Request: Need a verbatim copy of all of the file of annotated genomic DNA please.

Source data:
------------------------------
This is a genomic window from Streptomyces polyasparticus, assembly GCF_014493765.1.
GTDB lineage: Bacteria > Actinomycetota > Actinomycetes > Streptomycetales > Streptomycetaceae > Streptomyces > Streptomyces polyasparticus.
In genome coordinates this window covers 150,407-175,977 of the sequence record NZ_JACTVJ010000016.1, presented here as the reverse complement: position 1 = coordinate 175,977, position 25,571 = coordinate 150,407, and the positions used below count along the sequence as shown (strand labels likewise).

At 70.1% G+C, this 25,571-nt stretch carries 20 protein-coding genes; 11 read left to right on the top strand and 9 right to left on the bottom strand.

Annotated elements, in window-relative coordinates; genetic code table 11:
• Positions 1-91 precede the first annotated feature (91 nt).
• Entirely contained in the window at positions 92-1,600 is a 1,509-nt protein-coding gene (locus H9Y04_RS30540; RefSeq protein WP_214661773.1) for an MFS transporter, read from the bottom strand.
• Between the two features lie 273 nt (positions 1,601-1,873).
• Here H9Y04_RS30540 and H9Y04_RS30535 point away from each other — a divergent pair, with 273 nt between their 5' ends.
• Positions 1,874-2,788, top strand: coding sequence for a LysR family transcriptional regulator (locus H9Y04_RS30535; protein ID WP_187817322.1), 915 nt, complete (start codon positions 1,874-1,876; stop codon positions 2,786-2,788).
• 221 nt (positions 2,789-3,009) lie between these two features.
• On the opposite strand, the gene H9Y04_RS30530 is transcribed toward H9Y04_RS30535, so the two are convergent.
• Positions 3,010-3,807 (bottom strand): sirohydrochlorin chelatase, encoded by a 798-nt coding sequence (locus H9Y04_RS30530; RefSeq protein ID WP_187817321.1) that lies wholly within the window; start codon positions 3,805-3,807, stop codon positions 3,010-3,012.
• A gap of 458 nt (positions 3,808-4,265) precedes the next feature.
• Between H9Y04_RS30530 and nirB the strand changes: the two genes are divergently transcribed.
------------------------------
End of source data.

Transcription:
This is a genomic window from Streptomyces polyasparticus, assembly GCF_014493765.1.
GTDB lineage: Bacteria > Actinomycetota > Actinomycetes > Streptomycetales > Streptomycetaceae > Streptomyces > Streptomyces polyasparticus.
In genome coordinates this window covers 150,407-175,977 of the sequence record NZ_JACTVJ010000016.1, presented here as the reverse complement: position 1 = coordinate 175,977, position 25,571 = coordinate 150,407, and the positions used below count along the sequence as shown (strand labels likewise).

At 70.1% G+C, this 25,571-nt stretch carries 20 protein-coding genes; 11 read left to right on the top strand and 9 right to left on the bottom strand.

Annotated elements, in window-relative coordinates; genetic code table 11:
• Positions 1-91 precede the first annotated feature (91 nt).
• Entirely contained in the window at positions 92-1,600 is a 1,509-nt protein-coding gene (locus H9Y04_RS30540; RefSeq protein WP_214661773.1) for an MFS transporter, read from the bottom strand.
• Between the two features lie 273 nt (positions 1,601-1,873).
• Here H9Y04_RS30540 and H9Y04_RS30535 point away from each other — a divergent pair, with 273 nt between their 5' ends.
• Positions 1,874-2,788, top strand: coding sequence for a LysR family transcriptional regulator (locus H9Y04_RS30535; protein ID WP_187817322.1), 915 nt, complete (start codon positions 1,874-1,876; stop codon positions 2,786-2,788).
• 221 nt (positions 2,789-3,009) lie between these two features.
• On the opposite strand, the gene H9Y04_RS30530 is transcribed toward H9Y04_RS30535, so the two are convergent.
• Positions 3,010-3,807 (bottom strand): sirohydrochlorin chelatase, encoded by a 798-nt coding sequence (locus H9Y04_RS30530; RefSeq protein ID WP_187817321.1) that lies wholly within the window; start codon positions 3,805-3,807, stop codon positions 3,010-3,012.
• A gap of 458 nt (positions 3,808-4,265) precedes the next feature.
• Between H9Y04_RS30530 and nirB the strand changes: the two genes are divergently transcribed.